The animated tv series Liberty’s Kids teaches children ages 7-14 about the origins of the United States of America. Links to DE Streaming videos provided in the titles.

Episodes

  1. The Boston Tea Party [28:08] – Relive the revolt against “taxation without representation,” in which colonists, dressed as Mohawk Indians, threw a fortune in tea into Boston’s Harbor.
  2. Intolerable Acts – Join Liberty’s kids in this animated series as they participate in events surrounding the Intolerable Acts. In response to the events of the Boston Tea Party, the British Parliament moved quickly. Parliament passed the Quartering Act that allowed British soldiers to occupy colonists’ homes without permission.
  3. United We Stand – In this animated story, stand with Samuel and John Adams at the First Continental Congress as they protest Britain’s “Intolerable Acts” law and see the British close Boston Harbor.
  4. Liberty or Death – See Patrick Henry’s famous “Give me Liberty or give me death!” speech stir the South to the cause of freedom. A fictional narrative supports this PBS historical cartoon.
  5. Midnight Ride – Ride with Paul Revere and William Dawes as they spread the word that “the British are coming!” A fictional narrative supports this PBS historical cartoon.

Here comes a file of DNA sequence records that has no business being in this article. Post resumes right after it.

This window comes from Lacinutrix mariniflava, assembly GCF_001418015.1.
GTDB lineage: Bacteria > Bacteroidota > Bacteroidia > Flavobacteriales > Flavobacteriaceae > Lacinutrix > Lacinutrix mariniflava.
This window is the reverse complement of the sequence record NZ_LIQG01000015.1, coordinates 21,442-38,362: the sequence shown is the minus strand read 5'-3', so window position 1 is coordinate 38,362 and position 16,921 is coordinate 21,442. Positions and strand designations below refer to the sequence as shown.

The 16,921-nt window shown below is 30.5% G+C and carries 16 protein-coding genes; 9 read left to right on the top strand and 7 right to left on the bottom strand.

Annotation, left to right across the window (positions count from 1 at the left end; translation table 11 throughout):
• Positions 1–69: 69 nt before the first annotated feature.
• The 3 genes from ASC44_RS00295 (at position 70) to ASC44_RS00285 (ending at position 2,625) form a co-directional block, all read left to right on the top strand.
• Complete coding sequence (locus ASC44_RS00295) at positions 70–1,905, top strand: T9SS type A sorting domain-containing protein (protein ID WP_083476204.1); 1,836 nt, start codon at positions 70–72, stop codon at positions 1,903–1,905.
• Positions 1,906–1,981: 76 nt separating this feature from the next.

6. The Shot Heard Round the World – Move onto the battlefields at Lexington and Concord as the Minutemen —citizens taking up arms—embark on the Revolutionary War and fire “the Shot Heard Round the World.” A fictional narrative supports this PBS historical cartoon.
  7. Green Mountain Boys [28:26] – See Ethan Allen, Benedict Arnold, and the “Green Mountain Boys” capture Fort Ticonderoga in New York, spreading the cause of war beyond New England.
  8. Second Continental Congress – Follow the formation of our first national army and George Washington’s appointment to lead the new force. A fictional narrative supports this PBS historical cartoon.
  9. Bunker Hill [28:11] – The precious gains and overwhelming losses of the first major battle at Bunker Hill, which brought the American cause much-needed momentum.
  10. Postmaster General Franklin – See how communications in the colonies were substantially improved through the creation of a national postal service under the leadership of Benjamin Franklin. A fictional narrative supports this PBS historical cartoon.
  11. Washington Takes Command – In this animated series, several young people travel to Boston with the formidable General George Washington as he takes command of the colonies’ army.
  12. Common Sense [28:26] – Witness the power of the written word in Thomas Paine’s pamphlet “Common Sense,” which put the colonies on a path to freedom.
  13. The First Fourth of July – Experience the growing unity of the American colonies as their leaders sign the Declaration of Independence, calling for a separate nation.